A senior advisor on government energy policy has reportedly stepped down from the BP payroll, as an investigative news source voiced concerns over a potential conflict of interest.
openDemocracy reported yesterday on Peter Mather, BP’s former UK head, and chair of BP Europa SE’s supervisory board. Mather, a BP employee since 1987, was appointed to D-BEIS’ board as a non-executive member in March 2022.
openDemocracy revealed in October that Mather had continued to chair BP Europe’s supervisory board, one of several such appointments that sparked allegations of a “revolving door” between the government and the energy sector it is supposed to oversee.
Founded in 2010, BP Europa SE is described on its website as the European public company of the BP Group. Billed as one company operating in seven different countries, rather than a holding structure, it includes the company’s country organisations in Belgium, the Netherlands, Austria and Poland, plus Deutsche BP. BP’s Swiss interests were integrated in April 2011.
Months before his appointment to BEIS, Mather had also held two further roles at BP as senior vice president in Europe and ‘UK head of country’.
|BEIS yesterday confirmed in its latest register of board members’ interests that Mather is no longer holding his position with BP as of last month, though he remains listed in the position on BP Europe’s website.
According to BEIS, the ministry’s departmental board “provides direction on strategy, performance and risk management”. The department told the investigative website last year that Mather had declared any potential conflicts of interest before taking his post, and had agreed to recuse himself from any conversations involving BP.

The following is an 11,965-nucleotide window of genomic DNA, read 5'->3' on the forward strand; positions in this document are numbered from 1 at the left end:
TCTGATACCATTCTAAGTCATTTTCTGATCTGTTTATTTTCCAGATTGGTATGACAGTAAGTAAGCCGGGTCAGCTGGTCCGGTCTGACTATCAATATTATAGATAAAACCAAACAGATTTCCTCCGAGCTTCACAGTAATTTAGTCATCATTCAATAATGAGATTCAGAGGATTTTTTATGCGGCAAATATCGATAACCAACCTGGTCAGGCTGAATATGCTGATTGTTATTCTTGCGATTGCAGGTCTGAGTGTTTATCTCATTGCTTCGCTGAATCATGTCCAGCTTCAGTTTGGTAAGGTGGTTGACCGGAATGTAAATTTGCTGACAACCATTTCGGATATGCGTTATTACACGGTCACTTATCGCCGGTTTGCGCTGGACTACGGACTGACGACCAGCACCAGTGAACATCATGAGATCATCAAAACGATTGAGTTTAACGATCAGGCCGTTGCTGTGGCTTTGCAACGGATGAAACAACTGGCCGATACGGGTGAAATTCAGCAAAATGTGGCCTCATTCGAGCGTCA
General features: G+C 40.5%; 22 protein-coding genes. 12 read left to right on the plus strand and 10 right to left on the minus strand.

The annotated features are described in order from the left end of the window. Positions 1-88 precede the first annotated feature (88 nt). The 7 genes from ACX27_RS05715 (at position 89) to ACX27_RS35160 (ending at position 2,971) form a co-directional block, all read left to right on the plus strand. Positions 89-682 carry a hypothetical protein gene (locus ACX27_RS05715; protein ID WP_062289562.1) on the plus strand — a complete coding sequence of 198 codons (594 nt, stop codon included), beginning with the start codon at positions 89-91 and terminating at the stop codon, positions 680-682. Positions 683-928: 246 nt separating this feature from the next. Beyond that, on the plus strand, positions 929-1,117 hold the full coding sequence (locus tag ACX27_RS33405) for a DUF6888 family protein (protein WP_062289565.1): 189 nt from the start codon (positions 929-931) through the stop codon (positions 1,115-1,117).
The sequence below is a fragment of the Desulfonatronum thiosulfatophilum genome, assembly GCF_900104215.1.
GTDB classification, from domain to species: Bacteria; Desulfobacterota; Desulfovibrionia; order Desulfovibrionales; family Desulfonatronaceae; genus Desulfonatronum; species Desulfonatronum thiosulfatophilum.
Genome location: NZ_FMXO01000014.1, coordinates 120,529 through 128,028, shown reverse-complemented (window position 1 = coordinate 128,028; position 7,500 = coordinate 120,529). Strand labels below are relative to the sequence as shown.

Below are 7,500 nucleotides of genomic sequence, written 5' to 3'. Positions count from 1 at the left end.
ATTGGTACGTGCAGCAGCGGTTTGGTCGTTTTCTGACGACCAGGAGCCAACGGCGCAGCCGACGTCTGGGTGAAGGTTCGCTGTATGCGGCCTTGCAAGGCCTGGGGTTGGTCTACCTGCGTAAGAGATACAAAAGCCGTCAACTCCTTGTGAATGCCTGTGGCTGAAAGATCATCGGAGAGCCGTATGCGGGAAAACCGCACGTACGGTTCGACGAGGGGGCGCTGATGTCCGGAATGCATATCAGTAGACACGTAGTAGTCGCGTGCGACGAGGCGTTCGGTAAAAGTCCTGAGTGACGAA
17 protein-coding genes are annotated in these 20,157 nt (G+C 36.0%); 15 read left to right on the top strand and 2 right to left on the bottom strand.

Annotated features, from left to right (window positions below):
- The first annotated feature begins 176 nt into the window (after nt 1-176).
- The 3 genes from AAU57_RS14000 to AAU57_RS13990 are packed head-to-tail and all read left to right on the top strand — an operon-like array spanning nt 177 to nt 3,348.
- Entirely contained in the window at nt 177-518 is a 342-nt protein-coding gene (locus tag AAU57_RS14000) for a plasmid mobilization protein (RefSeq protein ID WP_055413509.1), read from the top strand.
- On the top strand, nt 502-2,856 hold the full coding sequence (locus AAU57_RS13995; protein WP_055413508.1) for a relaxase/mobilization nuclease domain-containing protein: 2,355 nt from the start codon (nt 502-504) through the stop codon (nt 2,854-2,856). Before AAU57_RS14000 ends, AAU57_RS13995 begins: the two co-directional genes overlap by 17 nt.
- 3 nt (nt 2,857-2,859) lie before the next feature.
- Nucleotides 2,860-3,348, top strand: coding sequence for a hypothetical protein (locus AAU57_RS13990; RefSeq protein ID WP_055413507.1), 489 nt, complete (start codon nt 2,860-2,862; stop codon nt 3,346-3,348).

openDemocracy claims it found more than a dozen other instances of D-BEIS recruiting energy industry insiders to senior positions.
Among those given key roles in energy policy are a former British Gas director who was responsible for Ofgem’s decision to allow energy suppliers to raise the energy price cap more frequently.
Other BEIS staff who have passed through the revolving door include a former BP regulatory specialist, who claimed on LinkedIn that he had “improved commercial operations” for the oil giant by “influencing the design” of the UK’s gas market.
After being hired by BEIS in 2015, that staff member “led the in-house advisory team on best practice to develop analysis of UK energy policy regulation proposals”. He now heads the government’s heat pump scheme.
In October, a BEIS spokesperson said: “These claims are, as usual, ridiculous. It is right that, as the government department responsible for energy policy, we appoint people with experience in the energy sector to make best use of the wealth of knowledge held within industry. Any potential conflicts of interest are always declared and properly managed as a matter of course.”
In its public register of board members’ interests, updated yesterday, D-BEIS’ website implies Mather’s post as unpaid chair of BP Europe ended last month. Yet he remains listed today on BP Europa SE’s website as ‘Vorsitzender’ – chairman – of its supervisory board.
The Energyst has approached BP Europa SE for clarification today. Their response is awaited.
D-BEIS confirmed to The Energyst today that Peter Mather remains in his non-executive directorship. The ministry lists Mather among eight non-executive board members. A further 19 members hold executive roles.
A D-BEIS spokesperson added today: “Mr Mather declared any potential conflicts of interest before taking post, in accordance with normal procedure. He has also agreed to recuse himself from any conversations which present a conflict with BP.
“But as the government department responsible for energy policy, it shouldn’t be a surprise that we appoint people with experience in the energy sector to make best use of the wealth of knowledge held within industry. Any potential conflicts of interest are always declared and properly managed as a matter of course.”